It's hard to wish things had been much different, as then I might not be here, where I have (apart from the admin &c.) a wonderful job teaching promising writers, I travel regularly to give readings and workshops, and I've published two books of poetry and edited an anthology. In Britain I've made the best of friends, found a little success in my writing, and come to live in a beautiful city with one of the best men I've ever known. I suppose that explains why I've stayed in the UK as much as why I don't want to change course now.

Why am I telling you this? Now that I share a house and have been with my boyfriend for over a year, people are starting to ask about marriage and kids, and when I say I'm not interested in the latter, they respond with disbelief or dismayed surprise. Is it really still taboo for a woman to choose not to have children? If so, why?

Wednesday 8 June 2011

Katherine Larson's Radial Symmetry (Yale UP, 2011), take 2

On 29 May, my review of Radial Symmetry appeared in The Independent. Here are some passages I admired. (NB: Often the spacing has been regularized, as I haven't been able to figure out how to do complicated spacing on Blogger--tuition welcome!)

And memory
which outruns the body and
grief which arrests it.

the end of "Statuary"

And a sun so round it might exhale.


There are days that walk through me
and I cannot hold them.

from "The Gardens in Tunisia"

The smell of sunlight
fading from the stones. Quietness that's solitude

but not isolation.

from "Lake of Little Birds"

The singing of the blind school
children and the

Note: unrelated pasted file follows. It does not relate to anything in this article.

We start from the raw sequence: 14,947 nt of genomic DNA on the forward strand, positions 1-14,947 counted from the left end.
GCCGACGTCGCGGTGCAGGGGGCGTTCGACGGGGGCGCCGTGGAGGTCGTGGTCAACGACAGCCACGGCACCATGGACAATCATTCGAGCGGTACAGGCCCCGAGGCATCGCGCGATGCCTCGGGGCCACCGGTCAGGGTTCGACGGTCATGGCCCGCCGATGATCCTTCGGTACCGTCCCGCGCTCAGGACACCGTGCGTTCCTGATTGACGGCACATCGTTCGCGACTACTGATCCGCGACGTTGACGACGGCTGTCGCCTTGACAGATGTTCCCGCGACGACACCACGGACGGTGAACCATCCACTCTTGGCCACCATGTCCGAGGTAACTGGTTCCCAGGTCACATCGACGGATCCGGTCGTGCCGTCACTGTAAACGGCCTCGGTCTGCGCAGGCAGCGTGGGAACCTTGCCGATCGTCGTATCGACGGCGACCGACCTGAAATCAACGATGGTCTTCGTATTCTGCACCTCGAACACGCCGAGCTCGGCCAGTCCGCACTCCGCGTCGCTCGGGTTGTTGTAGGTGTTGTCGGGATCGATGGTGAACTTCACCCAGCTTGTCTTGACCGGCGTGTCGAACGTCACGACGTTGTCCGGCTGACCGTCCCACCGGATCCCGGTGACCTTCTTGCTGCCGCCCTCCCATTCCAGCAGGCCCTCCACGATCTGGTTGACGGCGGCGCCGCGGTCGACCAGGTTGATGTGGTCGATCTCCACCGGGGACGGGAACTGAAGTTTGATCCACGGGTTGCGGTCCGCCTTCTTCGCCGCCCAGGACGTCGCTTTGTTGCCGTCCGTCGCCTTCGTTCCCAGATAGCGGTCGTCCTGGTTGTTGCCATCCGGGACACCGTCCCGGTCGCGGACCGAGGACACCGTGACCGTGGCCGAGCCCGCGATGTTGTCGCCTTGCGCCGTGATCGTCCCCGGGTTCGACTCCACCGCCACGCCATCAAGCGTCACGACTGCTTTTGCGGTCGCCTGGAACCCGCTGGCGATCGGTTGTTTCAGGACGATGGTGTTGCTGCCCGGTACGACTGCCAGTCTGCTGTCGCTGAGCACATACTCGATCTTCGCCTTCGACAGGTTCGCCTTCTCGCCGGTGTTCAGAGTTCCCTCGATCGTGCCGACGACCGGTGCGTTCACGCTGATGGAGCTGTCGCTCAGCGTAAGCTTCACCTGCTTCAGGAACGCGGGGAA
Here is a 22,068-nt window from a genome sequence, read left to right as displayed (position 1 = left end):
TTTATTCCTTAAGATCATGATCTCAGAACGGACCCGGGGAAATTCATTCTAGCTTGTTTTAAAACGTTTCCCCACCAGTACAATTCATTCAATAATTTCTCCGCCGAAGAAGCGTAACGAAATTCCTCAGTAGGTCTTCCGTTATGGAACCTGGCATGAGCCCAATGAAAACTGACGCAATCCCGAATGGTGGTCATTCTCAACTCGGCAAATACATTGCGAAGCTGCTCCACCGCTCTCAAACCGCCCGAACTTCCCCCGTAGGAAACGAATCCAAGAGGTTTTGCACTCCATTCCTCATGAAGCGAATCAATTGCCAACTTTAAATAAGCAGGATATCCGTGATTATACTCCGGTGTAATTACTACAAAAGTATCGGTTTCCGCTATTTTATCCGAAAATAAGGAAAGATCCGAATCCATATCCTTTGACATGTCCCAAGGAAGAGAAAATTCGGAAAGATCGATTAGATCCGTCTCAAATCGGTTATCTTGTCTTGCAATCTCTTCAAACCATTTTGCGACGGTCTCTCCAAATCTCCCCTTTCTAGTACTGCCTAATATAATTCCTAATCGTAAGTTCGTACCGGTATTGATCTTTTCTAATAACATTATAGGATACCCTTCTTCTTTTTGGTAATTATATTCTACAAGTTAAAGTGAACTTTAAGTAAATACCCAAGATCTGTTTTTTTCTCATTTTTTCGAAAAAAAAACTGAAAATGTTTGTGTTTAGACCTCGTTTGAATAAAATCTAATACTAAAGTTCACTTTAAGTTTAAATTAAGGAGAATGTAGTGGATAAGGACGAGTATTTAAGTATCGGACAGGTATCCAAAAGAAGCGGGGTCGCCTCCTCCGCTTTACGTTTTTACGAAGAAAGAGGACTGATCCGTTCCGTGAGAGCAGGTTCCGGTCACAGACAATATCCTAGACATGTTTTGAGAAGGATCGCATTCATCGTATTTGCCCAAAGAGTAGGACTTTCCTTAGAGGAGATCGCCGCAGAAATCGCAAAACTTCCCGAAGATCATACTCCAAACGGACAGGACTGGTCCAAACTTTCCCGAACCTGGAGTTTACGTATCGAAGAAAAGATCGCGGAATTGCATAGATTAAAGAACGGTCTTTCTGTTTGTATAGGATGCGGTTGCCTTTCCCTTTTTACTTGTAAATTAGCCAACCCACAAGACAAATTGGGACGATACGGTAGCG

Mediterranean's flat expanse are metaphors

for every kind of solitude made
forgivable by time.
The hillside museum with rows of empty

earthen vessels is full of it. A stillness
so replete
it resembles something like intimacy.

opening of "Water Clouds"

I don't pretend to imagine the lives of women tending oyster crates
in estuaries at the edge of Sonora.

It's enough to follow the hand-painted sign of a mermaid
peeling and peeling in the sand.

"Ghost Nets," opening of section IV

We emerge from the pale nets of sleep like ghost shrimp
in the estuaries--
The brain humming its electric language.

Touching something in a state of becoming.

"Ghost Nets," end of section VII

All that quiet. Like dreaming you're standing on water
but not hearing the water.

"Ghost Nets," from section VIII

The stillness enough
to hear pistol shrimp snap in the tide pools.

Each time the intimacy becomes greater, the vocabulary less.

"Ghost Nets," end of section X

as pages of Braille.

Memory. The invention
of meaning. Our minds with deeps
where only symbols creep.

"Ghost Nets," from section XI

Not equilibrium, but buoyancy. A hallway
with a thousand human brains carved out of crystal.
Quiet prisms until the sunlight hits.

end of "Metamorphosis"

You can buy Radial Symmetry from The Book Depository.

Thursday 2 June 2011